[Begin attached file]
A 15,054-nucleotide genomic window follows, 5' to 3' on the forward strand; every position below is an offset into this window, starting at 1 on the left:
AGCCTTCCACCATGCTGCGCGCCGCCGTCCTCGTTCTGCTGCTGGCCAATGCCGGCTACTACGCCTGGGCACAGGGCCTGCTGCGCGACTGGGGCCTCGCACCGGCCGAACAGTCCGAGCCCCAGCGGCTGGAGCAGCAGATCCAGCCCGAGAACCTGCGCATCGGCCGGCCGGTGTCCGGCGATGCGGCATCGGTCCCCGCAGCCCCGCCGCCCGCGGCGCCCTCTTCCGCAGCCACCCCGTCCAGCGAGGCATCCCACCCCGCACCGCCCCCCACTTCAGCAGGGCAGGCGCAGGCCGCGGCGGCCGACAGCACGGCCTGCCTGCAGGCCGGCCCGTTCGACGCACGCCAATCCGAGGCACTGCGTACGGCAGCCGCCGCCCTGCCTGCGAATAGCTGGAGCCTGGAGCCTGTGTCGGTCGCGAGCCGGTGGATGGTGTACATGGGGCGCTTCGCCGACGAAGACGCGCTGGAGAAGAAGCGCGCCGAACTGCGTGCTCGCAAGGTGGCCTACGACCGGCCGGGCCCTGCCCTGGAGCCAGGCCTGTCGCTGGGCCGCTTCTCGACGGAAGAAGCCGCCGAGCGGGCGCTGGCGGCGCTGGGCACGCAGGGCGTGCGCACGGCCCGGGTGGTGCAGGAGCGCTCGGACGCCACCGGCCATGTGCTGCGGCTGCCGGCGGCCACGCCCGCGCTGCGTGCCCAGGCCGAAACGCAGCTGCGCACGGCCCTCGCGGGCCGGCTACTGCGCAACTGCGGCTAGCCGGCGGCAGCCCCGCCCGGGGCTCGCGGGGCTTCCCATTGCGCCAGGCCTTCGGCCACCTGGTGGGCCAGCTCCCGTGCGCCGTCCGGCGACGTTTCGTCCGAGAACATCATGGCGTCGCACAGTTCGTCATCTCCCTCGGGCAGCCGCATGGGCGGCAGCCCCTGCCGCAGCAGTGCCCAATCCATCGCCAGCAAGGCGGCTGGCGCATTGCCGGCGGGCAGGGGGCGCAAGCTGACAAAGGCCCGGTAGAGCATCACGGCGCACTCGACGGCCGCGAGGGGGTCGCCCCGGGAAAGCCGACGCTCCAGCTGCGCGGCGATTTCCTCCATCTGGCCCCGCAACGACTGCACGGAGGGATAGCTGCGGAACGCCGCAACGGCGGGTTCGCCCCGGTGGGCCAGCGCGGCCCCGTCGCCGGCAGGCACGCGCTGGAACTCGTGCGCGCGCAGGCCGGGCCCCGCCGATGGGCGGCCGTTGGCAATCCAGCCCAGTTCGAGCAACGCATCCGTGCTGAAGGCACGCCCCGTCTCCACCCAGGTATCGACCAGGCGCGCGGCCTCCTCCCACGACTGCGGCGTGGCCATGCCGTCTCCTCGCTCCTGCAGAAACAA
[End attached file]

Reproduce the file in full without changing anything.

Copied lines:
A 15,054-nucleotide genomic window follows, 5' to 3' on the forward strand; every position below is an offset into this window, starting at 1 on the left:
AGCCTTCCACCATGCTGCGCGCCGCCGTCCTCGTTCTGCTGCTGGCCAATGCCGGCTACTACGCCTGGGCACAGGGCCTGCTGCGCGACTGGGGCCTCGCACCGGCCGAACAGTCCGAGCCCCAGCGGCTGGAGCAGCAGATCCAGCCCGAGAACCTGCGCATCGGCCGGCCGGTGTCCGGCGATGCGGCATCGGTCCCCGCAGCCCCGCCGCCCGCGGCGCCCTCTTCCGCAGCCACCCCGTCCAGCGAGGCATCCCACCCCGCACCGCCCCCCACTTCAGCAGGGCAGGCGCAGGCCGCGGCGGCCGACAGCACGGCCTGCCTGCAGGCCGGCCCGTTCGACGCACGCCAATCCGAGGCACTGCGTACGGCAGCCGCCGCCCTGCCTGCGAATAGCTGGAGCCTGGAGCCTGTGTCGGTCGCGAGCCGGTGGATGGTGTACATGGGGCGCTTCGCCGACGAAGACGCGCTGGAGAAGAAGCGCGCCGAACTGCGTGCTCGCAAGGTGGCCTACGACCGGCCGGGCCCTGCCCTGGAGCCAGGCCTGTCGCTGGGCCGCTTCTCGACGGAAGAAGCCGCCGAGCGGGCGCTGGCGGCGCTGGGCACGCAGGGCGTGCGCACGGCCCGGGTGGTGCAGGAGCGCTCGGACGCCACCGGCCATGTGCTGCGGCTGCCGGCGGCCACGCCCGCGCTGCGTGCCCAGGCCGAAACGCAGCTGCGCACGGCCCTCGCGGGCCGGCTACTGCGCAACTGCGGCTAGCCGGCGGCAGCCCCGCCCGGGGCTCGCGGGGCTTCCCATTGCGCCAGGCCTTCGGCCACCTGGTGGGCCAGCTCCCGTGCGCCGTCCGGCGACGTTTCGTCCGAGAACATCATGGCGTCGCACAGTTCGTCATCTCCCTCGGGCAGCCGCATGGGCGGCAGCCCCTGCCGCAGCAGTGCCCAATCCATCGCCAGCAAGGCGGCTGGCGCATTGCCGGCGGGCAGGGGGCGCAAGCTGACAAAGGCCCGGTAGAGCATCACGGCGCACTCGACGGCCGCGAGGGGGTCGCCCCGGGAAAGCCGACGCTCCAGCTGCGCGGCGATTTCCTCCATCTGGCCCCGCAACGACTGCACGGAGGGATAGCTGCGGAACGCCGCAACGGCGGGTTCGCCCCGGTGGGCCAGCGCGGCCCCGTCGCCGGCAGGCACGCGCTGGAACTCGTGCGCGCGCAGGCCGGGCCCCGCCGATGGGCGGCCGTTGGCAATCCAGCCCAGTTCGAGCAACGCATCCGTGCTGAAGGCACGCCCCGTCTCCACCCAGGTATCGACCAGGCGCGCGGCCTCCTCCCACGACTGCGGCGTGGCCATGCCGTCTCCTCGCTCCTGCAGAAACAA